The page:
WASHINGTON (Gray DC) -- The future of Alaska is in the balance with midterm elections less than a month away. Rep. Don Young's, R-Alaska, House seat is up for contention. He says after 45 years on Capitol Hill, he still has work to do for the Last Frontier.
"My M.O. is that, you want something done ask Don to do it," said Young.
The people of Alaska have asked him to do their bidding in D.C. since 1973. Young, the longest-serving current House member just pushed his 81st bill through the House, a list that includes the approval of the Trans-Alaska Pipeline, the 200-mile fishing limit, and improvements to our national wildlife refuges.
"I've learned how to work across the aisle and one of the frustrating things is I see that breakdown now and I try to keep it together as much as possible," said Young.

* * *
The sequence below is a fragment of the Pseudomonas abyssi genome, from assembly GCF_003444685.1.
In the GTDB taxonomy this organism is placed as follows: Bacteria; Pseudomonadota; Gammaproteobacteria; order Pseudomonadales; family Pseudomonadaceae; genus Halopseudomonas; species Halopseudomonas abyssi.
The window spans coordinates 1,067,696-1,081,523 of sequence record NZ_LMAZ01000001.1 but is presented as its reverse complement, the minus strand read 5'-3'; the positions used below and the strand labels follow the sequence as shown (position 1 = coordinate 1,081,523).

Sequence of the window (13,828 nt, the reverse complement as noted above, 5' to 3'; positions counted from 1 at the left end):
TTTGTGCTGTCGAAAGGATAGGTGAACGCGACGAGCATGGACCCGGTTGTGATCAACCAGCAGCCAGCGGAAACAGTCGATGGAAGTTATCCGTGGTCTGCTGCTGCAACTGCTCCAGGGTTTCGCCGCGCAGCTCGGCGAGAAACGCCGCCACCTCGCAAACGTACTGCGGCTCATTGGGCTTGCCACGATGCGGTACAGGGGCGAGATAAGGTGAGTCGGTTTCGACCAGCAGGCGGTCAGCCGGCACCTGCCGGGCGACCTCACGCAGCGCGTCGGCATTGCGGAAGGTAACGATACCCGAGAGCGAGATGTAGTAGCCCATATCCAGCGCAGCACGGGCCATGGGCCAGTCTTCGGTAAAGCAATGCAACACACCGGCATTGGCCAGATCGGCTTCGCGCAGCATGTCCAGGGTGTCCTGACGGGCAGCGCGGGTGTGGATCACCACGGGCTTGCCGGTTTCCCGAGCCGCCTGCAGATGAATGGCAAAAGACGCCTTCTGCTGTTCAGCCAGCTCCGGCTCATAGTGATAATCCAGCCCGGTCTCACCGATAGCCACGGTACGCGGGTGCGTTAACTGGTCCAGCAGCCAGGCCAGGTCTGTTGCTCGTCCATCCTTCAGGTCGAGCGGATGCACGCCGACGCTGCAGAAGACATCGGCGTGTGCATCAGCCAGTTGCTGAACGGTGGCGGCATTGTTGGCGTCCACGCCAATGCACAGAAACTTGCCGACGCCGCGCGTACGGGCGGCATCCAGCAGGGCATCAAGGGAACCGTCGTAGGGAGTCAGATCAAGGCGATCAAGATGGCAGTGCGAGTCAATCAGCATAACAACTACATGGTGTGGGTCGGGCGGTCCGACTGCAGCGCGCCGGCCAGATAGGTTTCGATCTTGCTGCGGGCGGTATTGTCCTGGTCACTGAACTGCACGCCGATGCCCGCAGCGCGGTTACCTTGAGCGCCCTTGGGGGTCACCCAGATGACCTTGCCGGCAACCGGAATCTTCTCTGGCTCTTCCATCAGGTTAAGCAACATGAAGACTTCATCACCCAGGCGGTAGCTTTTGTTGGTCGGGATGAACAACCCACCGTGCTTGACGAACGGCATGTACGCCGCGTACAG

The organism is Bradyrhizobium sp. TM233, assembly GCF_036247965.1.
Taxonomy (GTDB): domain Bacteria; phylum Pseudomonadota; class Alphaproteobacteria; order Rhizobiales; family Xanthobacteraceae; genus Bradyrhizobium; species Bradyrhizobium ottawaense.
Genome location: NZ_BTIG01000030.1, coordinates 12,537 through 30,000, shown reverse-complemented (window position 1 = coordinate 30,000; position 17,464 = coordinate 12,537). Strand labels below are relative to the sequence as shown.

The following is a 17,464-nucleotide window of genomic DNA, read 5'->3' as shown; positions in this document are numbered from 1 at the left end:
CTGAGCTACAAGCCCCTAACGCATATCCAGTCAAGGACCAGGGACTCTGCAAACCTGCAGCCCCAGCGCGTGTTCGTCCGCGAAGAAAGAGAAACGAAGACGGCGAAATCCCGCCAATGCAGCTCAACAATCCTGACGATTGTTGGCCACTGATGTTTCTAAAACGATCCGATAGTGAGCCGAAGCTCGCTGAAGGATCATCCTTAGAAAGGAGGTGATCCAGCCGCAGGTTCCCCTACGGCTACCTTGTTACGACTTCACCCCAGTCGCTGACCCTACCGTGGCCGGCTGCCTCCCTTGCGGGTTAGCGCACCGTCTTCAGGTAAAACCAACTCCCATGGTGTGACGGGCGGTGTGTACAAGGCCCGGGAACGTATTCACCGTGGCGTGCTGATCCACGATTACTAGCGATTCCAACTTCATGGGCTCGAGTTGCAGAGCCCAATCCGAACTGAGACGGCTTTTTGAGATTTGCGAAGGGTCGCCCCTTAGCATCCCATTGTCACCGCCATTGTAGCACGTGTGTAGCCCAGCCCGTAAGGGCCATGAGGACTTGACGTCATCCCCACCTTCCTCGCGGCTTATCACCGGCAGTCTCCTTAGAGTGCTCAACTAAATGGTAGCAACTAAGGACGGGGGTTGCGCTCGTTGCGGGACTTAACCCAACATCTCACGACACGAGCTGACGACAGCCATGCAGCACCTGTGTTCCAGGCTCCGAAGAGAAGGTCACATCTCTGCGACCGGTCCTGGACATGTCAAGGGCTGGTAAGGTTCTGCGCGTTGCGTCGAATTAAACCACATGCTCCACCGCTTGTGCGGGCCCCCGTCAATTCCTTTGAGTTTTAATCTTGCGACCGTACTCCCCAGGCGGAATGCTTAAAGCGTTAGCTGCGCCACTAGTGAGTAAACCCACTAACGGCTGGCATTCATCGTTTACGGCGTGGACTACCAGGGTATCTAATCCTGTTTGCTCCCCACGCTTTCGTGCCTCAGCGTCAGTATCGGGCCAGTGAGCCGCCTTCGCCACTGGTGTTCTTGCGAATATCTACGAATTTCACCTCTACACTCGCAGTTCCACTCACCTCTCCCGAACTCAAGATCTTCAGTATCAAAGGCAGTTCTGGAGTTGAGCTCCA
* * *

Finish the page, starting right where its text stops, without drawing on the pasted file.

Young is comfortable in his animal head-filled office. But he says he doesn't take reelection bids for granted after close races in the past.
"The decision will be about, do they think I can still do the job as I've done in the past? Will I continue to do it for the future for the state and for the individuals?" said Young.
His independent challenger Alyse Galvin says 45 years is on Capitol Hill is enough for Young. She thinks her grassroots campaign is going to shock the Young camp.
"I'm a different candidate clearly in a different time and Alaskans are appreciating that," said Galvin.
Galvin is focusing on diversifying the Alaskan economy, making the state safer by addressing the opioid crisis, improving education, and protecting the health care of Alaskans with preexisting conditions. She says Alaskans can trust her to work for them because she is not taking corporate donations.
"When I'm making decisions in D.C., I won't be in anyone's pocket," said Galvin.
The midterm elections take place on November 6.